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Too Soon for Doom and Gloom

Jason Stipp

Jason Stipp: I'm Jason Stipp for Morningstar.

After a series of some disappointing economic reports, there seems to be a growing sense of pessimism emerging about the economy. Here to give a reality check on that and tell us if we really should be worried is Morningstar's Bob Johnson. He is director of economic analysis. Thanks for being here, Bob.

Bob Johnson: Great to be here.

Stipp: So, I do feel like there is a little more doom and gloom after a few recent reports. I wanted to get your take. Do you feel that there also is some doom and gloom out there that maybe we hadn't seen before, and if so, why?

Johnson: I think statistically, the numbers are there indicating a slowing. We had GDP coming lower than expected and considerable slowing from the fourth quarter. We've had some regional purchasing manager's reports and the industrial production report that indicate that the manufacturing sector, which had been so booming and such an important part of this recovery, was beginning to slow. We saw the initial unemployment claims for a while creep continuously upward, and we've seen some weak data out of the housing market. So there is been a number of areas that look like on the surface that there has been weakness.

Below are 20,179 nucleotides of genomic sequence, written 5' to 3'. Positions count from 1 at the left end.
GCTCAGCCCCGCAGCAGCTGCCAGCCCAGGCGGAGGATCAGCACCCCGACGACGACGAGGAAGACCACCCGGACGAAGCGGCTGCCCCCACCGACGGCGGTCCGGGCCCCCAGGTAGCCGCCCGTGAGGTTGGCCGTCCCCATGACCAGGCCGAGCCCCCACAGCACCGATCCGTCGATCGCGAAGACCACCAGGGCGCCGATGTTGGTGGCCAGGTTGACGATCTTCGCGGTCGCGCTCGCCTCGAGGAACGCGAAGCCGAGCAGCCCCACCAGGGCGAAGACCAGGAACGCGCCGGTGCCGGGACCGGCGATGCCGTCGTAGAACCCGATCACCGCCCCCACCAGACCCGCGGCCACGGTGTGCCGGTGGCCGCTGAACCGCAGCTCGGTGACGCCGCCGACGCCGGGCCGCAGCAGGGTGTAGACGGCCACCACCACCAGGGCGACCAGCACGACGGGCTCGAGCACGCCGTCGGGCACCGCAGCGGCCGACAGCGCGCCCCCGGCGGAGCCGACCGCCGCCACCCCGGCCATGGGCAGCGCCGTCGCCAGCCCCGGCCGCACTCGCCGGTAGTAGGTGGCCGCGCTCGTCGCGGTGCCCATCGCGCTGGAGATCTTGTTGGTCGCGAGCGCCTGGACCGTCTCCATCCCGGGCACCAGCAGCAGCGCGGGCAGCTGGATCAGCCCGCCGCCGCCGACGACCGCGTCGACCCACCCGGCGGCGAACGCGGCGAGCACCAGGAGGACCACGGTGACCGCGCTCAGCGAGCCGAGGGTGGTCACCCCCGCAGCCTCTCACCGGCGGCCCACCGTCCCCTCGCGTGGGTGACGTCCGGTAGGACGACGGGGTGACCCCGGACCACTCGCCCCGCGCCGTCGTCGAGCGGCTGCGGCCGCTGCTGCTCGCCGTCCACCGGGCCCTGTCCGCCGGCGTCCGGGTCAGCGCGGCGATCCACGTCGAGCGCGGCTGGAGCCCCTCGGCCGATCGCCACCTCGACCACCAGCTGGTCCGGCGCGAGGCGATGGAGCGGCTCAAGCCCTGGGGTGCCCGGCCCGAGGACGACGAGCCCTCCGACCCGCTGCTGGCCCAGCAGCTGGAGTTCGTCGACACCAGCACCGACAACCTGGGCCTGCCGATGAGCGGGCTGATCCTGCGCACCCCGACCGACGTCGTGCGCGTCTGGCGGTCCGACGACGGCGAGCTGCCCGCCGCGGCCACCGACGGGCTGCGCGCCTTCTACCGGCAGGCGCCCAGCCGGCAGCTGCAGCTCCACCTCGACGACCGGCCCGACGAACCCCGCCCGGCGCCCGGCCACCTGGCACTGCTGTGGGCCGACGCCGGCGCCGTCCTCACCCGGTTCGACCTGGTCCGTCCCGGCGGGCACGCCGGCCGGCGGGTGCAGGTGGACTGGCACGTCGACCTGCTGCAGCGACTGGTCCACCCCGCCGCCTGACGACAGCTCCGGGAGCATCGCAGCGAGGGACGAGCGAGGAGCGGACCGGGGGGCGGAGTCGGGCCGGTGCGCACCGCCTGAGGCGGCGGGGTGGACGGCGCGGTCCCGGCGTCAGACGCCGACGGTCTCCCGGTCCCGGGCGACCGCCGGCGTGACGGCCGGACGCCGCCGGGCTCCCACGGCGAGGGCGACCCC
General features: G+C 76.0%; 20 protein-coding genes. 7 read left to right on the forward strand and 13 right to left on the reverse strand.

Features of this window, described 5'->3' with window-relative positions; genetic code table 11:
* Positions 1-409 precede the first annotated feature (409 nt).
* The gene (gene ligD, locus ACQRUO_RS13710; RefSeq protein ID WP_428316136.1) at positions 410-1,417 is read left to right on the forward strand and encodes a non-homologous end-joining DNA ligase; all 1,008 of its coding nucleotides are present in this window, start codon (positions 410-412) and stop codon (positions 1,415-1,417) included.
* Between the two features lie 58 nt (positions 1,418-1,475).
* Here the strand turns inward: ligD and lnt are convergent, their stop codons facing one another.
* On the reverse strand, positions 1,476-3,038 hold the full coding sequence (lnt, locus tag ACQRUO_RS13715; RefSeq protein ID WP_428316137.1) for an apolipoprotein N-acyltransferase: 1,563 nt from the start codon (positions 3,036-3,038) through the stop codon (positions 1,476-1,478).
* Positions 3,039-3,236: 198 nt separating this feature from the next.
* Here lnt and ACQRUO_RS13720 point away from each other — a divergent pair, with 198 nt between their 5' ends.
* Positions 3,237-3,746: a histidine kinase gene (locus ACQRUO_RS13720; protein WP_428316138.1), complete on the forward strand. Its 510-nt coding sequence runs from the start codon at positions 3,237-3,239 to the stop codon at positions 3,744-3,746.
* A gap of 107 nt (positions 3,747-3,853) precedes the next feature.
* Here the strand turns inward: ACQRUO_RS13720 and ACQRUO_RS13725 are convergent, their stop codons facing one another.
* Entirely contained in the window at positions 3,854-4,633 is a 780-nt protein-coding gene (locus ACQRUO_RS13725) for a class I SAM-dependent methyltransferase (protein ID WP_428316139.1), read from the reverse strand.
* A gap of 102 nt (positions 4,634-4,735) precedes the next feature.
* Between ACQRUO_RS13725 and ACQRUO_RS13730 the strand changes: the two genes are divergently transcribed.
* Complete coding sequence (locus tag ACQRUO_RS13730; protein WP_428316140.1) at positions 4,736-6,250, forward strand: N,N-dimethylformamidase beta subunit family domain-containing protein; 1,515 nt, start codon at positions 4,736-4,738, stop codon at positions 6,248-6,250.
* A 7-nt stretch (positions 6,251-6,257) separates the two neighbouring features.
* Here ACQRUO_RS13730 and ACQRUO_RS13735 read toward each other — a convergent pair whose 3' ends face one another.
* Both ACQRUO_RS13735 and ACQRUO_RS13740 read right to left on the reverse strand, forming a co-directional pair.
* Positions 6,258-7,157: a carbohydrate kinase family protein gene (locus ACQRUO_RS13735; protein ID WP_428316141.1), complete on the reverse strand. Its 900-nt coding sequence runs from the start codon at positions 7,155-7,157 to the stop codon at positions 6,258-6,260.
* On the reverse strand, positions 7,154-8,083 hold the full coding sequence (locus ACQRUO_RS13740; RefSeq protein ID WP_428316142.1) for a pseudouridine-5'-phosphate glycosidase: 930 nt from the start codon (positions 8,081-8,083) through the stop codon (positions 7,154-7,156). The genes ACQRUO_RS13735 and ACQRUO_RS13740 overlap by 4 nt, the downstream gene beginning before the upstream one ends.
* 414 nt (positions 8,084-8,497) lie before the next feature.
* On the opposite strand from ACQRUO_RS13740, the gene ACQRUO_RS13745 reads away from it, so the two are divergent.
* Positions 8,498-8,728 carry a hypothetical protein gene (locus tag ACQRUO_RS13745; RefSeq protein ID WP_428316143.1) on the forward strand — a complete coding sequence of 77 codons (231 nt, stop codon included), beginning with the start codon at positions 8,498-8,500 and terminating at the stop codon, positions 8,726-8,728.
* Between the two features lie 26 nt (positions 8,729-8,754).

Stipp: Okay, let's taken them one by one, then. So, GDP report we got the first look at that; it did show some slowing, and I think that did concern a lot of folks. Did it concern you?